Single-Beam vs. Dual-Beam Contacts: Connectors with single-beam contacts occasionally lead to tolerance problems when mating. Mezzanine connectors designed for use in IoT applications should employ field-proven dual-beam, spring contact designs with a wide and homogeneously smooth surface, gold plating for improved conductivity, an effective wipe length (~1.5mm), lubrication to prevent fretting corrosion, and a 1.0mm pitch to achieve effective miniaturization with low contact resistance.

Contact Terminations: Surface-mount technology (SMT) signal contacts are most beneficial in high-speed mezzanine applications and offer higher signal integrity than those with press-in pins, as the plated through-holes required for press-in connectors have a negative influence on noise behavior and reflections. Depending on the application, users can select SMT or through-hole (THR) for the outwardly arranged shield plate contacts. Shield plate contacts in THR form further enhance mechanical stability and allow connector modules to be easily arranged in adjacent rows with minimal loss of space.

industrial connectors from ERNI

ERNI’s MicroSpeed connector system features an optimized contact design and extremely efficient shielding to deliver the high-speed, high signal integrity performance that industrial automation, datacom, and telecom applications demand.

Electromagnetic Compatibility (EMC): The contact pitch and the integrated shields play a key role in determining a connector’s impedance, which, for single-ended signals, is normally 50Ω (signal-to-ground) and, for differential applications, 100Ω (signal-to-signal). To control impedance, reduce crosstalk, and improve coupling between differential signal pairs, high-speed mezzanine connectors are equipped with special shielding structures.

The standard shielding mechanism, EMC fingers, provides excellent resistance against emitted electromagnetic interference (EMI) and immunity against electrostatic discharge (ESD). Additional shielding mechanisms, such as EMC tabs, further enhance EMC performance by significantly reducing inductive coupling. Combining these two mechanisms delivers best-in-class shielding ideal for IoT, IIoT, and Industry 4.0 applications that require high signal integrity and secure data transmission. Some mezzanine connectors also allow the shields to be used as power planes capable of providing up to 10A per shield.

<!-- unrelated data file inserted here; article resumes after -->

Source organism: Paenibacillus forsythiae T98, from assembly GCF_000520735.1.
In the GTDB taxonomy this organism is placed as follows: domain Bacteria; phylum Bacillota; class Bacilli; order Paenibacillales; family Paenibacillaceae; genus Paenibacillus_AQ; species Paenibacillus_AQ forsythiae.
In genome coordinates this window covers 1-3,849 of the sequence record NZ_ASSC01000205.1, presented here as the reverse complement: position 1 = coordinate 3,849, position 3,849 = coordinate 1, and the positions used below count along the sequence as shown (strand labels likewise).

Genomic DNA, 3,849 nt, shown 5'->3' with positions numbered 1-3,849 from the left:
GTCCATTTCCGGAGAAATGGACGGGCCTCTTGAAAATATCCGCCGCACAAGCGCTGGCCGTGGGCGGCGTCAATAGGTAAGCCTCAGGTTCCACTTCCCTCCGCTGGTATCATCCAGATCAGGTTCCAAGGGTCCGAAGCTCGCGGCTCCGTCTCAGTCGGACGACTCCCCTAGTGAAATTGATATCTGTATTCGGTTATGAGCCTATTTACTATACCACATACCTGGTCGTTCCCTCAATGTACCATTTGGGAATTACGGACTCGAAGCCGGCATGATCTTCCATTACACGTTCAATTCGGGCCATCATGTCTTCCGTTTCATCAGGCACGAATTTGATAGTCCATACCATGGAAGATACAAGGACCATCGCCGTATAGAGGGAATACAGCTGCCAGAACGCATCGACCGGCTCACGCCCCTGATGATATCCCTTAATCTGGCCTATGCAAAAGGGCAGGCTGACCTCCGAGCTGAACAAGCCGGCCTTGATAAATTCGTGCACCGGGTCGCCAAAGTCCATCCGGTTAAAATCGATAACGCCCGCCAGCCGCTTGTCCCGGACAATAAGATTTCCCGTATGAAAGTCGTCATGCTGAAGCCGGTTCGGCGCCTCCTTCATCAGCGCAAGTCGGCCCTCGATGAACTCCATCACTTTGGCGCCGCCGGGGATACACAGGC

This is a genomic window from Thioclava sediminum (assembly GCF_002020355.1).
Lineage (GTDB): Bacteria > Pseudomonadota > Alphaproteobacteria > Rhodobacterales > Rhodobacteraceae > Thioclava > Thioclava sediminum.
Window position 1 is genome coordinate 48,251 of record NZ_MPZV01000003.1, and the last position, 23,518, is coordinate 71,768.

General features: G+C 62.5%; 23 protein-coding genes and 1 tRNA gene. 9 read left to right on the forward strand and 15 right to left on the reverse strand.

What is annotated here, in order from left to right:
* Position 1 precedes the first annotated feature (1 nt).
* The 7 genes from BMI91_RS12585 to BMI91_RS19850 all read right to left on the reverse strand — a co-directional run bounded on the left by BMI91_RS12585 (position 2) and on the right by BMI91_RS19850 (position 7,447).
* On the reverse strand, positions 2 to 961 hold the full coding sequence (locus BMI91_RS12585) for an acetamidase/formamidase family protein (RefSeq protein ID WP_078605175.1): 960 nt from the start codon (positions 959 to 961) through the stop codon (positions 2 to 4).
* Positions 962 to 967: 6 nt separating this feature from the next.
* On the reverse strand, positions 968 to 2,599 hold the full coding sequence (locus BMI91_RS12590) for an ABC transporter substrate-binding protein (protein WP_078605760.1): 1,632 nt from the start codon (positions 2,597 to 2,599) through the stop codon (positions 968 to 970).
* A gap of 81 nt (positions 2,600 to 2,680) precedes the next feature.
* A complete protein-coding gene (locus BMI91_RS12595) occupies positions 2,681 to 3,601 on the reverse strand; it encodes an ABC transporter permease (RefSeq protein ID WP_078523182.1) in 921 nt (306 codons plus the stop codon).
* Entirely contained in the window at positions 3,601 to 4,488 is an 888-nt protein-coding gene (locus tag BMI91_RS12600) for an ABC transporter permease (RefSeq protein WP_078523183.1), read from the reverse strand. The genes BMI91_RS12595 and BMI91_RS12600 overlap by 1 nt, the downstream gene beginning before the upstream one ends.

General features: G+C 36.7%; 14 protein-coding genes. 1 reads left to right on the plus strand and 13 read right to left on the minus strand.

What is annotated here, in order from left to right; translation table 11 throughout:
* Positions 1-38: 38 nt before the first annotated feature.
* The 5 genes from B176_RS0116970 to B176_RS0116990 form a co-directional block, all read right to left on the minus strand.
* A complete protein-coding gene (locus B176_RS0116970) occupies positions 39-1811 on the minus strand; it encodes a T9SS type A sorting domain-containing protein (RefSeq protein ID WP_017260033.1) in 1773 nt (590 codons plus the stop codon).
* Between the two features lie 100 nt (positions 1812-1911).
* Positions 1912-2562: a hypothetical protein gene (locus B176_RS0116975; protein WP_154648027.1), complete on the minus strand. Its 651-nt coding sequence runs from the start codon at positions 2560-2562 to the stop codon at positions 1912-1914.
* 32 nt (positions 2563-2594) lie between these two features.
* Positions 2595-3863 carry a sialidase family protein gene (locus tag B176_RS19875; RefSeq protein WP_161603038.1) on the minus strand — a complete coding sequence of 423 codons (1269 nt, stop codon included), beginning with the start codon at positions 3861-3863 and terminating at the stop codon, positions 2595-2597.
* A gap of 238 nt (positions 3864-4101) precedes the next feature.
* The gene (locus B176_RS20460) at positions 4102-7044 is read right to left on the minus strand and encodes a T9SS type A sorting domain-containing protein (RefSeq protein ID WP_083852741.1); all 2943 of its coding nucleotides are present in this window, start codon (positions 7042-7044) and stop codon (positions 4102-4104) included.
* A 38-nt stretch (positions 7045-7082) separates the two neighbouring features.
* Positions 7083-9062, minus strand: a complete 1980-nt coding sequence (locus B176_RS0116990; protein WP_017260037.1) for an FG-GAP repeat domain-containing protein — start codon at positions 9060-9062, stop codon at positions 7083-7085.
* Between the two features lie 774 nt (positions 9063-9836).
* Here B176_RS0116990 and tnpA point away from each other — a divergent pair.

Optimized crosstalk behavior is best achieved with a vertical configuration of the signal pairs (i.e., transverse, across the longitudinal direction) and the pairing arrangement of signal and shield contact pairs. This configuration has achieved recorded crosstalk measurements down to less than 2% at 100ps rise time.

Ease of Use and Durability: Mezzanine connectors with blind-mating characteristics, including distinctive polarization of the mating face, extended guides to capture the mating connector, and self-aligning features, support user-friendly integration in applications ranging from compact IoT devices with densely populated boards to hard-to-reach industrial automation equipment in harsh environments. To ensure safety, reliability, and durability, mezzanine connectors utilized in industrial environments should also employ narrow, low-profile, shrouded housings made of robust, high-temperature-resistant materials to protect contacts from damage and encourage airflow to support system cooling. Well-made mezzanine connectors can be rated for 500 or more mating cycles.

industrial connectors from ERNI

ERNI’s MicroSpeed connector system has a blind-mate design that supports easy integration in compact, high-density, hard-to-reach, and harsh-environment applications and is available in several different connector heights to support flexible board layouts and designs.

Design Flexibility: To address a broad spectrum of applications, mezzanine connectors for IoT applications should support both single-ended and differential signaling for maximum grounding and routing flexibility. Various male and female connector heights also support a broad application range by allowing for many different stack heights and board distances, which gives developers maximum flexibility with regard to board arrangements.

In addition to the original two-row variants, some suppliers now offer three-row versions with SMT terminals that achieve even greater contact density. In these designs, the third (center) row can be assigned as ground path to reduce the row-to-row crosstalk between the two signal rows. Alternatively, the third row, like some shielding blades, can be also used for power delivery.

Design Support: Signal integrity analysis is becoming increasingly important in data transmission applications, and especially so in applications with higher operating frequencies, like many IoT, IIoT, and Industry 4.0 applications. As such, mezzanine connectors suppliers should offer matching Spice models and PCB design kits for early system simulation in addition to design engineering support services.


The continued development and expansion of sophisticated IoT, IIoT, and Industry 4.0, applications requires higher performance connectors with increased data rates and densities. Connector designs must minimize the negative effects caused by increased data rates and densities, including EMI and crosstalk. Rugged mezzanine connectors enable designers to achieve these application requirements without compromising the robust mechanical performance that is required in industrial designs. Mezzanine connector solutions combine high performance characteristics with ruggedization and high durability — all in miniature packages.

Visit ERNI online.

Like this article? Check out our other Connector Basics, Industry 4.0, and IoT articles, our Industrial Market Page, and our 2020 and 2019 Article Archives.

Michael Singer